I must have sung for a long time, to judge by the amount of work I contrived to do, and if I had sung like a whole nestful of skylarks I could not have pleased my audience more. I was sorry to set Miss Locke’s tears flowing, because it hindered her work; tears are such a simple luxury, but poor folk cannot always afford to indulge in them.
I had just commenced that beautiful song, ’Waft her, angels, through the air,’ when the impatient thumping of a stick on the floor arrested me; it came from Phoebe’s room.
‘I will go to her,’ I said, waving Miss Locke back and picking up my flowers. ‘Do not look so scared: she means those knocks for me.’ And I was right in my surmise. I found her lying very quietly, with the traces of tears still on her face; she addressed me quite gently.
’Do not sing any more, please; I cannot bear it; it makes my heart ache too much to-night.’
‘Very well,’ I returned cheerfully. ’I will just mend your fire, for it is getting low, and put these flowers in water, and then I will bid you good-night.’
‘You are vexed with me for being rude,’ she said, almost timidly. ’I told Susan to send you away, because I could not bear any more talk. You made me so unhappy yesterday, Miss Garston.’
I was cruel enough to tell her that I was glad to hear it, and I must have looked as though I meant it.
‘Oh, don’t,’ she said, shrinking as though I had dealt her a blow. ’I want you to unsay those words: they pierce me like thorns. Please tell me you did not mean them.’
‘How can I know to what you are alluding?’ I replied, in rather an unsympathetic tone; but I did not intend to be soft with her to-day: she had treated me badly and must repent her ingratitude. ’I certainly meant every word I said yesterday,’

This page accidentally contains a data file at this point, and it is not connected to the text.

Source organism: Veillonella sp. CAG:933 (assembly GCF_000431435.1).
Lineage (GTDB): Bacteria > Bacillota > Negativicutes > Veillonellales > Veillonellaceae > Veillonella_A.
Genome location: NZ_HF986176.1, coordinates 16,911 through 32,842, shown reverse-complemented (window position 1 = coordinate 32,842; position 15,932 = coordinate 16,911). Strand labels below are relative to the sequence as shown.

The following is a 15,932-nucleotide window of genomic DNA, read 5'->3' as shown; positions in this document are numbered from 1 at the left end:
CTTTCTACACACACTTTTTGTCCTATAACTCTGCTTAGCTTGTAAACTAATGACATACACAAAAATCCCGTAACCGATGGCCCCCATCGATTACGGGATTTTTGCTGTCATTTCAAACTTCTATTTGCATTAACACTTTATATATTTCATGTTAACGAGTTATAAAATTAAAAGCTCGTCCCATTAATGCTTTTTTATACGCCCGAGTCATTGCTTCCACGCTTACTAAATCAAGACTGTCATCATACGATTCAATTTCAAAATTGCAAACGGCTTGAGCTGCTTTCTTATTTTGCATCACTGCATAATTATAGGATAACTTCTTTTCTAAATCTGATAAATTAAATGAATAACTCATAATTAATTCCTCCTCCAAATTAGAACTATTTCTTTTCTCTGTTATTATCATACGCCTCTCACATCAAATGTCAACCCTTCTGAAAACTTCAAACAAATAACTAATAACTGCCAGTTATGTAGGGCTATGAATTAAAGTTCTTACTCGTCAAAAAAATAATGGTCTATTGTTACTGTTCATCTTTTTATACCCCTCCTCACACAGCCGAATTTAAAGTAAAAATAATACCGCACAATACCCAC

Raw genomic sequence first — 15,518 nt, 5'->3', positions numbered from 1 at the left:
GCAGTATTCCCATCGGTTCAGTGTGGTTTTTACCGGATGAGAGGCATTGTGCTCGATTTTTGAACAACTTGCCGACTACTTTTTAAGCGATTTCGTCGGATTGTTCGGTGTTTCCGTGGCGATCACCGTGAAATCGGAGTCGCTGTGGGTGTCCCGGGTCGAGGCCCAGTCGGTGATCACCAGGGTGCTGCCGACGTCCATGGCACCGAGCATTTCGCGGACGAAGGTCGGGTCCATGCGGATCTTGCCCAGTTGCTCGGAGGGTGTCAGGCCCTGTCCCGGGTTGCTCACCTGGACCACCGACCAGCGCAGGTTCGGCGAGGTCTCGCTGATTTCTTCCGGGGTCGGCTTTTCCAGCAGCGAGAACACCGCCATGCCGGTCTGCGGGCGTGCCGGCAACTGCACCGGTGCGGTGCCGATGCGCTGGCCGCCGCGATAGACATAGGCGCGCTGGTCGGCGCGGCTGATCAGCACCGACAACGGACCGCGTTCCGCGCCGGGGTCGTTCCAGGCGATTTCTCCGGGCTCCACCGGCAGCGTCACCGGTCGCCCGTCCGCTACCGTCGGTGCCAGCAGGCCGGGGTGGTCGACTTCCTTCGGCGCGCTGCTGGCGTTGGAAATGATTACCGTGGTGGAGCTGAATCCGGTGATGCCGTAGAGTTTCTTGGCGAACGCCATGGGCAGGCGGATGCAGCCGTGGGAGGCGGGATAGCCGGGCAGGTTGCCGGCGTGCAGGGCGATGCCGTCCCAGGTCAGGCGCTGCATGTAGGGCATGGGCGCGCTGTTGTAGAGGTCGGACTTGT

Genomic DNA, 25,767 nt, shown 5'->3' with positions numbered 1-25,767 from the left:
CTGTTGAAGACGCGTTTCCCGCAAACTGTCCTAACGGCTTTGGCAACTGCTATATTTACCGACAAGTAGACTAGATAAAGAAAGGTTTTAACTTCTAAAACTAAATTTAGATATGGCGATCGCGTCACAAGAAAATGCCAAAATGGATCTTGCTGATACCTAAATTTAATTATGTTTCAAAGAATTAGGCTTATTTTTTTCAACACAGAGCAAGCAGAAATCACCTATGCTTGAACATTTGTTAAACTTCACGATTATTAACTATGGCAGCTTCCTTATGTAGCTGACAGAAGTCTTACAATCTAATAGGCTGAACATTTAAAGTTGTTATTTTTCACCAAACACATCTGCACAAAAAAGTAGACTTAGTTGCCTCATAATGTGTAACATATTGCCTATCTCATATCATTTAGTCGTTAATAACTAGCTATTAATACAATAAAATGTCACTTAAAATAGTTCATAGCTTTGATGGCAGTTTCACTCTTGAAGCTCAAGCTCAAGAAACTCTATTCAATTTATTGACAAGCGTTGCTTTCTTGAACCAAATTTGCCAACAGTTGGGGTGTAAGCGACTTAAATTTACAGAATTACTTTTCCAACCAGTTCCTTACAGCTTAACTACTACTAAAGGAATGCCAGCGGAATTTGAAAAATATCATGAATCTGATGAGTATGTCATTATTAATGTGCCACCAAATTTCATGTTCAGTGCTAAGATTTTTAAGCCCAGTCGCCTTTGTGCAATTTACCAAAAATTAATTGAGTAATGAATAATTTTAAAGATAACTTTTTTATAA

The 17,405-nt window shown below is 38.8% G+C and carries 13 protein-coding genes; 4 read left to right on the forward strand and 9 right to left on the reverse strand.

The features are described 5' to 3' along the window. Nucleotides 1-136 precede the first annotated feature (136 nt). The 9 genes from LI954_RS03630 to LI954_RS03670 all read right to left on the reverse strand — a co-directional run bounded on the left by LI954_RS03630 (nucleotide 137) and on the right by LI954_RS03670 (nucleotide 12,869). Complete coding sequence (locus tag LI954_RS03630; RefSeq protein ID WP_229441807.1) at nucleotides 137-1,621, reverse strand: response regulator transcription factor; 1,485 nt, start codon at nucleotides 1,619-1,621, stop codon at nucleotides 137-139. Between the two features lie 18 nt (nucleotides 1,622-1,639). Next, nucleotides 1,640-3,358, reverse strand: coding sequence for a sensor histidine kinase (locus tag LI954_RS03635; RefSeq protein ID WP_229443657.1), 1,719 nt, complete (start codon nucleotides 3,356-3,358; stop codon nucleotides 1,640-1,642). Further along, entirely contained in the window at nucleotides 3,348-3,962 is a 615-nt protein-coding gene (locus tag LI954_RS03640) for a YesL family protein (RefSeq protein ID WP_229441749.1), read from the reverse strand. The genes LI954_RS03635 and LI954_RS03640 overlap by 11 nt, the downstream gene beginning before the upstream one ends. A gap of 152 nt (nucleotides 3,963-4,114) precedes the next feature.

To my great surprise, she burst into tears, and repeated word for word a fragment of a sentence that I had said.
’It haunts me, Miss Garston, and frightens me somehow. I have been saying it over and over in my dreams,—that is what upset me so to-day: “if we will not lie still under His hand,”—yes, you said that, knowing I have never lain still for a moment,—“and if we will not learn the lesson He would fain teach us, it may be that fresh trials may be sent to humble us."’
Pity kept me silent for a moment, but I knew that I must not shirk my work.
’I am sorry if the truth pains you, Phoebe, but it is no less the truth. How am I to look at you and think that God has finished His work?’
She put up both her hands and motioned me away with almost a face of horror, but I took no notice. I arranged the flowers and tended the fire, and then offered her some cooling drink, which she did not refuse, and then I bade her good-night.
‘What!’ she exclaimed, ’are you going to leave me like that, and not a word to soothe me, after making me so unhappy? Think of the long night I have to go through.’